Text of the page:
I really enjoyed doing the activity with everyone during our storytelling presentation. When we created the activity we knew it would be interesting but I was excited to see what everyone came up with (in such little time). All the presentations were so different in medium, style, content and presentation. They all showed something different about the individuals in the group and what was important to each of them. It got me thinking back to Gee and his ideas of discourse. While all the presentations were different they all seemed to fit the standard discourse we have in academia, rather than a discourse that would have been found in a place like Ghana. What I mean is we have all been told stories throughout our lives, we have acquired (to use Gee’s word) a certain way to tell stories. They are through pictures or narrative and they all come from the narrator. We saw that in Ghana many stories involve movement from everyone or call and response, and those stories were not presented in our classroom. If they were it would have been a learned practice and the class would have been more aware of the choices they were making to tell their story in that way. I am now realizing even more how much our own discourses determine not only how we interact but also how we tell stories about ourselves (to bring in Rob’s class and Narrativity to tell about who we are). Our discourse determines how those stories look and the way they are told. Is it so crazy to ask us to step outside of our own discourse to tell our story? Perhaps it is.
In the Literacy and Development reading Pat Herbert and Clinton Robinson describe a scene from a Muslim religious tradition in which people are holding cards with prayers written on them but none of them can actually read the cards; they have memorized the prayers instead. Further investigation found that the people believed the actual words themselves to be sacred and therefore having them in their hands was important even if they could not read the words. This reminds me of my field placement in a first grade classroom. I was working with a boy struggling to learn to read. The teacher had given me a stack of books the boy had been working on all year. I let him pick which book he wanted to read. He picked it and read it better than I have ever heard him read before. He picked another and again I was impressed at how much he had improved since my last visit a month ago. I even told the teacher about how much he had grown in that time. The next week I picked the book for him. It was one I had not seen before which meant it was the most recent book he had been reading. He struggled. He did not know most of the words, making most of them up as he went along. He even said, “I don’t know this one.” It was clear to me that he had read the other books so many times he had memorized them. I thought he had really improved his reading but in fact he had just memorized the words and so could “read” them quickly. But it made me wonder, is reading the words actually any better than simply memorizing the stories?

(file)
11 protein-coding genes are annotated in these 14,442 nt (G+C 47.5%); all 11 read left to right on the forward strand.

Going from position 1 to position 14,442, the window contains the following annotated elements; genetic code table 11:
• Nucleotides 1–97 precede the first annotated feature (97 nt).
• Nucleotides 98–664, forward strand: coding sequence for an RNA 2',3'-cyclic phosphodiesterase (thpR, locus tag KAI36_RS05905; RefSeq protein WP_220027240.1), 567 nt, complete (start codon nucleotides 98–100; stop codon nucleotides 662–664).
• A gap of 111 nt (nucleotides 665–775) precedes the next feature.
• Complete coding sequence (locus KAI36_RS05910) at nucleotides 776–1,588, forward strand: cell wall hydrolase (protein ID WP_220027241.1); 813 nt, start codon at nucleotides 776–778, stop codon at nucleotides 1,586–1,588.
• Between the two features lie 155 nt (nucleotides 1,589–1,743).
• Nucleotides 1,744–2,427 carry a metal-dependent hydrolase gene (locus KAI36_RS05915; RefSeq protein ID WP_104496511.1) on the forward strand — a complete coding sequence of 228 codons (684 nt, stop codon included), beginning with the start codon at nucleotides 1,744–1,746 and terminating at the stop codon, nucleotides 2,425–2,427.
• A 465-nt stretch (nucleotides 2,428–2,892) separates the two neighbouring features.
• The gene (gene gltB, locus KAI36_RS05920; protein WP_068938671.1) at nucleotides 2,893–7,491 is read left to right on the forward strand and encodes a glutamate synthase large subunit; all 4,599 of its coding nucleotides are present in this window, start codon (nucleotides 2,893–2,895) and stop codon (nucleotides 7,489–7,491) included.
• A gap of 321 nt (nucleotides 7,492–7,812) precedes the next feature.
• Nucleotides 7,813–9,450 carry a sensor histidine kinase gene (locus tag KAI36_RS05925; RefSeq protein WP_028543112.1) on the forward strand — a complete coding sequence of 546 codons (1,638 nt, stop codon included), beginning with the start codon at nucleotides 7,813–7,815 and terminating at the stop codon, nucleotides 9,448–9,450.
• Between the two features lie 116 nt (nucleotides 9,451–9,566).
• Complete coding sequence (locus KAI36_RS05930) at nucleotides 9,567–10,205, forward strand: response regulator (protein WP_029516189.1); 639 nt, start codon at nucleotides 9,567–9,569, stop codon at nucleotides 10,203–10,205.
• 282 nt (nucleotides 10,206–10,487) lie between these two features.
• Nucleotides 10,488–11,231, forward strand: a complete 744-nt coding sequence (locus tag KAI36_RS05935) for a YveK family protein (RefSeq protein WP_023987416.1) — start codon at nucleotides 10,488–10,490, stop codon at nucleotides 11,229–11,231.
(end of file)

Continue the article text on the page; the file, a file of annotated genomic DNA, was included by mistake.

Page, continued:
Lemke said that spoken language falls before we have a chance to analyze it, but written language is forever. I find it interesting the distinct difference made between spoken and written language. With spoken language more “mistakes” can be made because they are likely to be missed and forgotten about, only the main ideas will remain. On the other hand, written language has the ability to be analyzed again and again word for word. This seems to connect to the idea of how stories in Africa were once told compared to how they are told now. Before stories were all oral, they involved motions and emotions and were passed down through memory, but once the European colonizers arrived stories began to be written down. While now there is a “formal” way to write down the stories, what is lost from the oral traditions of the past? Telling a story from memory is a certain kind of literacy, it just seems to be less respected by the European world because it can not be analyzed or monitored in the same way as written stories can be. While written language is incredibly important what is really gained if the written and the spoken are completely different?